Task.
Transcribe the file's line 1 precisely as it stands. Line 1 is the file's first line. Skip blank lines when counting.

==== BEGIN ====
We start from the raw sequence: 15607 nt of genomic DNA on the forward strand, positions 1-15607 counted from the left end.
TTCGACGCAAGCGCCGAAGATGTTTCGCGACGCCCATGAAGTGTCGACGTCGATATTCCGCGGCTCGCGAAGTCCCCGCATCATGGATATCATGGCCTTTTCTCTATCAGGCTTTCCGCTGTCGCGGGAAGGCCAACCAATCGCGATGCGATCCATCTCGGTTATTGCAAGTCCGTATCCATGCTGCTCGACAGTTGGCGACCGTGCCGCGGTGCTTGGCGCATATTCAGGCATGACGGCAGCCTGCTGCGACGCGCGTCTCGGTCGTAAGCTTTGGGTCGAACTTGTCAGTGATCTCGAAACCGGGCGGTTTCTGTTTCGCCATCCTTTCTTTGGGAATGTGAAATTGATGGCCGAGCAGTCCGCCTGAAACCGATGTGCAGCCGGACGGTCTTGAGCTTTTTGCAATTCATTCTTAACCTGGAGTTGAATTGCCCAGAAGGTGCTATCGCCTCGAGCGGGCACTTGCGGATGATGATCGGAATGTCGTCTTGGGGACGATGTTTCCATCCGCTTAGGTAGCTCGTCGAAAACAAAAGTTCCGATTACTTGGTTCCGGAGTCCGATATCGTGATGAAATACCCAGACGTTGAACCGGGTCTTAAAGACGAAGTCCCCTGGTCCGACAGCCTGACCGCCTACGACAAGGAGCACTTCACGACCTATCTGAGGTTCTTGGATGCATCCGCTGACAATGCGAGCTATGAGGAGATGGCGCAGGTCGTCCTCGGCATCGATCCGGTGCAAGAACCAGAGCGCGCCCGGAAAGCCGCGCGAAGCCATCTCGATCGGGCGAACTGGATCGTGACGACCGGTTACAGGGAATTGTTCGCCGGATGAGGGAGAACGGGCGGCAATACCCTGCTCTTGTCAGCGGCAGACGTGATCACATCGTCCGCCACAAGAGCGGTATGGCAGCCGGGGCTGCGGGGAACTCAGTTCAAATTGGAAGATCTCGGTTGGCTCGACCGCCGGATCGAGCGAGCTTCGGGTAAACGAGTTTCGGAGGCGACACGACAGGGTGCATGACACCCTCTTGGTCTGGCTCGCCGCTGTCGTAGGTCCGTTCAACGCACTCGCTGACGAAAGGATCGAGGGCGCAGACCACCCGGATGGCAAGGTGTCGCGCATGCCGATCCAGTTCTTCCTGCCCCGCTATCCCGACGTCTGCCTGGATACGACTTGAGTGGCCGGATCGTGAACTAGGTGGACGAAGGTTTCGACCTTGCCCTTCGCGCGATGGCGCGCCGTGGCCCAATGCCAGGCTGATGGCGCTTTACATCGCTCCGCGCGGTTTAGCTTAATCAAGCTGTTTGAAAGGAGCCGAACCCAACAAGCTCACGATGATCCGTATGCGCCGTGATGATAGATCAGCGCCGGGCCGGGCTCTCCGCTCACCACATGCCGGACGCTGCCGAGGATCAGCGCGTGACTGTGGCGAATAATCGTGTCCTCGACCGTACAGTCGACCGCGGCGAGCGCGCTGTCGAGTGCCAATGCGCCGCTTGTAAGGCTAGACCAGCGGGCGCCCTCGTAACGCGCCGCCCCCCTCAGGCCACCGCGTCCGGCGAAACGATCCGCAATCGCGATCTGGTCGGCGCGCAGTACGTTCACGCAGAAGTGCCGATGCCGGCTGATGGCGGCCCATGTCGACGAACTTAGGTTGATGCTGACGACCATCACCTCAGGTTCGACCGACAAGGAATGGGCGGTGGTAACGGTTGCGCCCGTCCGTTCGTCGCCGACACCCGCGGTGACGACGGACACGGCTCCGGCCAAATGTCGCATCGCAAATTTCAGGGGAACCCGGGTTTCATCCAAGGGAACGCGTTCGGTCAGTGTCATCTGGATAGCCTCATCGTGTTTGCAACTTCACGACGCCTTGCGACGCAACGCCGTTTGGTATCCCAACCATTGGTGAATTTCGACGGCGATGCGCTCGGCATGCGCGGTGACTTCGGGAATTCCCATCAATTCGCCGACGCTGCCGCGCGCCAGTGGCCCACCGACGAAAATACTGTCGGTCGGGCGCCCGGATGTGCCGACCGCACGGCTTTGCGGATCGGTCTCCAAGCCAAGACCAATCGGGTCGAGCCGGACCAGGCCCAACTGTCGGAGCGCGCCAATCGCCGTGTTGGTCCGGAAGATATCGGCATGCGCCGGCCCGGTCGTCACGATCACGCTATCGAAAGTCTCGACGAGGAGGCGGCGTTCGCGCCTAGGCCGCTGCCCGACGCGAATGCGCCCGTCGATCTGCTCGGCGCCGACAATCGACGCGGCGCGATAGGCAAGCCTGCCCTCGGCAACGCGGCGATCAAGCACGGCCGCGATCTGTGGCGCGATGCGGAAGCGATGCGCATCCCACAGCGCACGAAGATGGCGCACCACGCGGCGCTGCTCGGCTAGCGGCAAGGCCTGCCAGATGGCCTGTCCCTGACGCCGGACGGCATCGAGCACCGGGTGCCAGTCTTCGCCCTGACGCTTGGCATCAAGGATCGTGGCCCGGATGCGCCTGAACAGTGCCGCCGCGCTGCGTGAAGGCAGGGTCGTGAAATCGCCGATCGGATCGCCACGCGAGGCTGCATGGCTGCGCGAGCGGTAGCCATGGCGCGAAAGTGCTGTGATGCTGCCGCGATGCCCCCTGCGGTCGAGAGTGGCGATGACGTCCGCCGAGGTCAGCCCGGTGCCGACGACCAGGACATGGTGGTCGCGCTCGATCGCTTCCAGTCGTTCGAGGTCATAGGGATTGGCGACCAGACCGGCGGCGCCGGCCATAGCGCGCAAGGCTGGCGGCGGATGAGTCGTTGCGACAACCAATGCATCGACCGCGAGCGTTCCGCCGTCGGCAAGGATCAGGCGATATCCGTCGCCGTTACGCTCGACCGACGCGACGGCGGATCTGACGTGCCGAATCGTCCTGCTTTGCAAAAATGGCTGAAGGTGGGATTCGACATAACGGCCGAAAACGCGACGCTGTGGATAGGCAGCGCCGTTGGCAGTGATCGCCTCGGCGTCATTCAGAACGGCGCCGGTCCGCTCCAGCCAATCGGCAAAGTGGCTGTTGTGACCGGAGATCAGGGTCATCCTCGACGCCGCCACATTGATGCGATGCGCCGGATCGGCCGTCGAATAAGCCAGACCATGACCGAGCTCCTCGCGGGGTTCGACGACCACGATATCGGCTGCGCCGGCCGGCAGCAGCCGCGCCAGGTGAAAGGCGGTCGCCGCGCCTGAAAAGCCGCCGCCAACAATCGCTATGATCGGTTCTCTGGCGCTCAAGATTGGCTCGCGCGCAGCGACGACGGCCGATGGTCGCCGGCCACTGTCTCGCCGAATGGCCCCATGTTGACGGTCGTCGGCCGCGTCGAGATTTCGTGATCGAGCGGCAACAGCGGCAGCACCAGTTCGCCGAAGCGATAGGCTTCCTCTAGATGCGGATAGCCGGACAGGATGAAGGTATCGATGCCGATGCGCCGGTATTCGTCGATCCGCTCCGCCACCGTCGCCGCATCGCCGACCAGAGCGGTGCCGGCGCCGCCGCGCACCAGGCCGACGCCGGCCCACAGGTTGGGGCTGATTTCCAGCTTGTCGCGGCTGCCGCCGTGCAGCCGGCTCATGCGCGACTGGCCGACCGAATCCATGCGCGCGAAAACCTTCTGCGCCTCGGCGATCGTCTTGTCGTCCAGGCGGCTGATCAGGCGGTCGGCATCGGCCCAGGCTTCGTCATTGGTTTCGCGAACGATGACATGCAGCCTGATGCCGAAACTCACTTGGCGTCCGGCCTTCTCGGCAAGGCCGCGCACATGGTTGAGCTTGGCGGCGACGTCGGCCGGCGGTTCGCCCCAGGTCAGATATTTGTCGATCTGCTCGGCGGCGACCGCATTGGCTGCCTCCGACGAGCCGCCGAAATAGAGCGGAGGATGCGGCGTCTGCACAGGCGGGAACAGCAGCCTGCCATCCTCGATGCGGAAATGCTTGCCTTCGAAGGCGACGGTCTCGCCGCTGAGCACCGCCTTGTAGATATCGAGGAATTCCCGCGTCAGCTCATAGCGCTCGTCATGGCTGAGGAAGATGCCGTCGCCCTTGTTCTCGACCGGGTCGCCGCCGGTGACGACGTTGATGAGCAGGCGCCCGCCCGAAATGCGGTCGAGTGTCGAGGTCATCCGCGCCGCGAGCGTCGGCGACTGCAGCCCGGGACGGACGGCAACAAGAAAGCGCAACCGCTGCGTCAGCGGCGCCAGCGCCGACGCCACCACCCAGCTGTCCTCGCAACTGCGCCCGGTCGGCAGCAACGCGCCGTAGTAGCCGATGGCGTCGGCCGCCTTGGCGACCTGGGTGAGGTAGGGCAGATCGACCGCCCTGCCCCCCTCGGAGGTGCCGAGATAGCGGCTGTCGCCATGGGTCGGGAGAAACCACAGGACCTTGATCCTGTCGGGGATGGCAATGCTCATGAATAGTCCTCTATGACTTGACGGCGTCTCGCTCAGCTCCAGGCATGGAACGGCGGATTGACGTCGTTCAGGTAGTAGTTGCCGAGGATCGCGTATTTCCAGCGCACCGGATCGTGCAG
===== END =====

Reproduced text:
We start from the raw sequence: 15607 nt of genomic DNA on the forward strand, positions 1-15607 counted from the left end.